Education is central to the objectives and activities of the Progress Educational Trust (PET). The beneficiaries of the charity's educational activities include students and academics ranging from secondary school level to postdoctoral researchers and practitioners, as well as members of the lay public.
Education forms a key aspect of PET's public events, print publications and flagship publication BioNews, each of which is aimed at improving public and professional understanding of genetics, assisted conception, embryo/stem cell research and related areas. Substantial time is dedicated to audience questions and comments at each of PET's public events, allowing attendees to request information and clarification from panellists and other experts. BioNews incorporates a Glossary of key terms for lay and younger readers, with glossary definitions appearing both as hover boxes for uninterrupted reading, and hyperlinks that take you to the glossary.
Since PET was founded in 1992, many of its initiatives have involved schools. Since 1996 it has maintained a close relationship with Jeans for Genes, a UK campaign to raise funds for the charity Genetic Disorders UK, with PET compiling school resource packs and contributing to educational material. PET has also created its own school resource pack as part of its project Spectrum of Opinion: Genes. After piloting use of the pack in Robert Napier School in Gillingham, PET has made the pack freely available for anyone to read and use, both as a .pdf document (605KB) and in an online version.
PET aspires to identify and train the next generation of science writers. This is achieved through through the charity's internship scheme, which trains PhD students in the art of science and news writing, and through the broader pool of volunteer writers who contribute to BioNews.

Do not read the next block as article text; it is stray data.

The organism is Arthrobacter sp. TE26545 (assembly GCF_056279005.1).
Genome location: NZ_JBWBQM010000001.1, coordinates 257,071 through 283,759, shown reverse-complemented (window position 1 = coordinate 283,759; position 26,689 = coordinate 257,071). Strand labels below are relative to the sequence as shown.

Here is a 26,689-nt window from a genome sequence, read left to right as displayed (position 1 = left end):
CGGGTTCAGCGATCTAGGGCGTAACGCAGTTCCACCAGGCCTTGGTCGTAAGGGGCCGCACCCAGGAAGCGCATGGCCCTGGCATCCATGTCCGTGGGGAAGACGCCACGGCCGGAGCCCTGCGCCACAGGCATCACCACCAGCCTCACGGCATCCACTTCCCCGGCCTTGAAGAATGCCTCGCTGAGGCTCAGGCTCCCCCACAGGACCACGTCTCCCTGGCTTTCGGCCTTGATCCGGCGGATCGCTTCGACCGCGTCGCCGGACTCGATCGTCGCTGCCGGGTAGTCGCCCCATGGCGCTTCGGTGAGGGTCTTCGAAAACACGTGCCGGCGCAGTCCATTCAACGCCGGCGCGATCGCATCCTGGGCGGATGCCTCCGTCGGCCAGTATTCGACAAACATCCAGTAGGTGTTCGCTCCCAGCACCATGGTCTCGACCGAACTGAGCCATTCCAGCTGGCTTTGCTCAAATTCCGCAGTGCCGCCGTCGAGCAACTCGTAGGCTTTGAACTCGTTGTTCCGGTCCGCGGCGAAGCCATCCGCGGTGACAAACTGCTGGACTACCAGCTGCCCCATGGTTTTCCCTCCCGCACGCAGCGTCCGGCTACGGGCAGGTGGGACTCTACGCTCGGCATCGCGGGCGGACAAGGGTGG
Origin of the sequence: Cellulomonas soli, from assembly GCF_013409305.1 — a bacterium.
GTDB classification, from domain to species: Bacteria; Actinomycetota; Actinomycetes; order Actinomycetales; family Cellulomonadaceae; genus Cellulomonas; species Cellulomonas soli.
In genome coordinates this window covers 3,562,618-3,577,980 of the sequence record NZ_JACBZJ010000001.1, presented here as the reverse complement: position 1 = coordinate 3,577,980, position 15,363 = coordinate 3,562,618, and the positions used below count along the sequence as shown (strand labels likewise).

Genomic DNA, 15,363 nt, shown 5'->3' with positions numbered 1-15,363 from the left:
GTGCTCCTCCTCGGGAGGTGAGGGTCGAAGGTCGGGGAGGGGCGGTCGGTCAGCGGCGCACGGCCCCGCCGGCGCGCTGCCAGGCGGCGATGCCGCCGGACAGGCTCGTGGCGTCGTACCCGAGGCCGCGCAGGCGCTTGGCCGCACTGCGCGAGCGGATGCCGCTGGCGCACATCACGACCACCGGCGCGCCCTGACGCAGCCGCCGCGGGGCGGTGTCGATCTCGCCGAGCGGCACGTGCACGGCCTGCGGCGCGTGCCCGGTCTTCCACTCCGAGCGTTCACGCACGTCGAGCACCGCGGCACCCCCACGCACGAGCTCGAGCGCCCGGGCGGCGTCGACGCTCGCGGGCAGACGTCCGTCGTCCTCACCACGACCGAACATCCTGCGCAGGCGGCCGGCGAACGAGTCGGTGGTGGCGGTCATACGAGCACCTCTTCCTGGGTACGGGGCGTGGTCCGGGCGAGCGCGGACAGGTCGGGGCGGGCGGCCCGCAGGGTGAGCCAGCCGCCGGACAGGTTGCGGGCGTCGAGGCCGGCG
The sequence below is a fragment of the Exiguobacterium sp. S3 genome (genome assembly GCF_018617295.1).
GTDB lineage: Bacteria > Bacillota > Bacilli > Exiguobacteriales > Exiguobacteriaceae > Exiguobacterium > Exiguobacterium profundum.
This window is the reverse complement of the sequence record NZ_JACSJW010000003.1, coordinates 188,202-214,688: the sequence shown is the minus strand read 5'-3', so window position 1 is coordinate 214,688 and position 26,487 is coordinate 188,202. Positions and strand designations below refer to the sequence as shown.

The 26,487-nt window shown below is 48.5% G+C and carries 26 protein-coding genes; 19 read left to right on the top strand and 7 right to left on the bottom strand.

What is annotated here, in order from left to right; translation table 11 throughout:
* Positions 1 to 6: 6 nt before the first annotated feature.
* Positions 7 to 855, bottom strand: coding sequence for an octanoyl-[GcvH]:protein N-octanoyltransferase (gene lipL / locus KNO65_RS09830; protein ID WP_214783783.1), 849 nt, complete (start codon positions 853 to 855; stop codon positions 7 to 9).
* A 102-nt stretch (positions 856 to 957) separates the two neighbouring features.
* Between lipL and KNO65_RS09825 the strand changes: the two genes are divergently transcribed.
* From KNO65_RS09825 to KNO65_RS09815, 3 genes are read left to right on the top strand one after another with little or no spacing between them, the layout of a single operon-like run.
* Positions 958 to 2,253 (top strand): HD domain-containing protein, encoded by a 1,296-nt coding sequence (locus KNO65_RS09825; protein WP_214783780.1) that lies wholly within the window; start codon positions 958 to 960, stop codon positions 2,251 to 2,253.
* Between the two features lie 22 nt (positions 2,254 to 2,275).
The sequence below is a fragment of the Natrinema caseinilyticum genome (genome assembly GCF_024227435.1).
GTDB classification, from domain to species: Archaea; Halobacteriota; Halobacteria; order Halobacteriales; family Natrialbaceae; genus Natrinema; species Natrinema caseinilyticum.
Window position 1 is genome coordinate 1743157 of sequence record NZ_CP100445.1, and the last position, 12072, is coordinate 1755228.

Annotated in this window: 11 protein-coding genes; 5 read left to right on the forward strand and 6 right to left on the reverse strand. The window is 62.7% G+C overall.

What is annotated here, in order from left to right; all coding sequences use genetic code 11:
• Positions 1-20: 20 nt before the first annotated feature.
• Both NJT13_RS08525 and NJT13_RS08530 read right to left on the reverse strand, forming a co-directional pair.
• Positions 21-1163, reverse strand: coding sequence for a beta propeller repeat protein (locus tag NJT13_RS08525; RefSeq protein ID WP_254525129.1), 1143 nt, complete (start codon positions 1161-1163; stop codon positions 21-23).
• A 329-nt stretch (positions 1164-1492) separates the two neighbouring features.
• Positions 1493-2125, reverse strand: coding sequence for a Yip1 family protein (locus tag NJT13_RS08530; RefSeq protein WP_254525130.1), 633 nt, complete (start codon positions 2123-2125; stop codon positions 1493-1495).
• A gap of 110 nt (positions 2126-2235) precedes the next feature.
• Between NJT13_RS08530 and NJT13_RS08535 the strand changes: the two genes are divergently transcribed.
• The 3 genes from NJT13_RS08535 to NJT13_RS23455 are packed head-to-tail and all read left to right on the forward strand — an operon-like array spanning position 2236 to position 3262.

In addition to PET's own events and initiatives, PET and its staff also perform educational and outreach work through involvement in the events and initiatives of other organisations. For example, in recent years:
PET has exhibited at the British Society for Gene Therapy's public engagement days for schoolchildren, where PET Director Sarah Norcross has presented on public and media perceptions of genetic research.
PET has exhibited at the annual conference of the British Society for Human Genetics, where PET Science Editor Dr Vivienne Raper and PET Adviser Dr Jess Buxton have given presentations on how scientists can engage with the media.
PET has exhibited at the Fertility Show, a popular event for those who want information and advice on fertility, where PET staff offered information and resources to patients and members of the lay public.
PET Communications Officer Sandy Starr has advised on and judged debates at the Debating Matters international sixth-form debating competition, and has visited Havering College of Further and Higher Education to advise its debating team.
PET has advised playwright Donna Williams on her play Many Shades of Disappointment, which concerns a deaf woman - living in a hypothetical future where the selection of prospective children's characteristics is more technically advanced, legally permitted and widely opted for than at present - who attempts to ensure that her child is also congenitally deaf. When this play was performed at London's Drill Hall theatre as part of a showcase by the deaf-led theatre company Deafinitely Theatre, Sandy Starr participated in a post-show question-and-answer session on the issues raised by the play.
Sandy Starr has also appeared, representing PET and its Spectrum of Opinion project, in the film Designing for Disabilty: Autism made by the National Building Specification for its Learning Channels resource. A clip from this film can be viewed below.
A brochure about PET and its activities can be downloaded here (.pdf 329KB).